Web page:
Richmond schools are not well funded. I do not know who to fact check Ann, but I can tell you that there is no money in the schools. I can believe there is waste, but I know that our teachers are among the lowest paid in the state. Highest cost does not exactly mean the highest funded.
Figures in #13 from “Final Table 15, School Divisions” (not Richmond county on the Northern Neck) Virginia Department of Education annual report FY 2009: http://www.doe.virginia.gov/statistics_reports/supts_annual_report/2008_09/table15.pdf
Well said, Ann.
I have brought my children up in the RPS system, and I can tell you there is a funding problem. These schools have no money and the teachers are poorly compensated. You can tell me it well-funded and try to blind me with figures, but I can plainly see the schools are lacking the funds for basic repairs and to hire decent staff.
BTW, your link is from 2008 – it is 2016.
I do not see how the city can pay for a multi-million dollar project on Main street before it funds the schools. I believe the “facts” about the school costs should be seen in context with other items the city is spending money on. I bet the schools are on the bottom the list.
1) What are the enrollment numbers at Armstrong and the other 4 High Schools versus their capacity? If the enrollment does not justify keeping all the schools open then the responsible thing is to at least evaluate the option of closing a school. Other major cities have consolidated schools successfully in recent times to address their budget woes.
2) Keeping a school running comes out of the operating budget. Transportation infrastructure improvements come out of the Capital expense budget.It’s foolhardy to compare expenses from different budgets. I’m not that familiar with the background on the Main Street circle Nadine belabors. But I know that, for instance, a project like the future BRT on Broad Street is getting >= $25 million of federal TIGER funding. To kill the BRT over optics regarding the shortfall in the operating budget would would mean walking away from >= $25 million in federal $$.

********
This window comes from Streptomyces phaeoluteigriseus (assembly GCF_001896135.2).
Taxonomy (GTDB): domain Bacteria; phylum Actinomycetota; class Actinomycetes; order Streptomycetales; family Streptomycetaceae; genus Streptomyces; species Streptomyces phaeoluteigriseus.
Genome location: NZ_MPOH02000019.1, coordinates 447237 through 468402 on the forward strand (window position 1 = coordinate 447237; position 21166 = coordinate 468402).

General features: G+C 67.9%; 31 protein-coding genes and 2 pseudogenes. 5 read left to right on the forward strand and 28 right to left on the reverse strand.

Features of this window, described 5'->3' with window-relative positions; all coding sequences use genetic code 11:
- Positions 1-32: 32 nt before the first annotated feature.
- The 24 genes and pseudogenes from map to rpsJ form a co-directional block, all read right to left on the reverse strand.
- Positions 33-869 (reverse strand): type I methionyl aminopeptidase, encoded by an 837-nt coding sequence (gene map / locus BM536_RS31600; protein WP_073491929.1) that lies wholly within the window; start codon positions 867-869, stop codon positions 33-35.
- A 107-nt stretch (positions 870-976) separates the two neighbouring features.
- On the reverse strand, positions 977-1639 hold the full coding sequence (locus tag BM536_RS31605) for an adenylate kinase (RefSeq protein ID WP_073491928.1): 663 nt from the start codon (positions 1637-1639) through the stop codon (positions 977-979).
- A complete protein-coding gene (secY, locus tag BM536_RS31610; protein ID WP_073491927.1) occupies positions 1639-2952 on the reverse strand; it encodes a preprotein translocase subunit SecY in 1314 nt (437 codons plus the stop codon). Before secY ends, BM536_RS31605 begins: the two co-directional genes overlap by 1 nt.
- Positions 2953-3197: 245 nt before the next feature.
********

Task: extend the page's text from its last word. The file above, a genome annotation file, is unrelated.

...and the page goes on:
I myself was brought up in the RPS system, enduring twelve years that began in Ginter Park and ended at John Marshall.
I’m certainly not trying to blind anyone with figures, but perhaps Virginia’s Department of Education is.
The link I included was sort of for 2008 but also sort of for 2009: the link was for the fiscal year. And this is indeed 2016 as you point out but for some reason the DOE doesn’t post that particular table, Table 15, until about tax time each April so anything more recent than 2014 won’t be available until next week sometime.
And here’s a link to FY 2014 which shows that although RPS is now fallen to second place in the state among school division spending per pupil, the RPS budget has increased from FY 2009 by about $5million dollars: http://www.doe.virginia.gov/administrators/superintendents_memos/2015/097-15a.pdf
Proposed Schools Closing Town Hall Meeting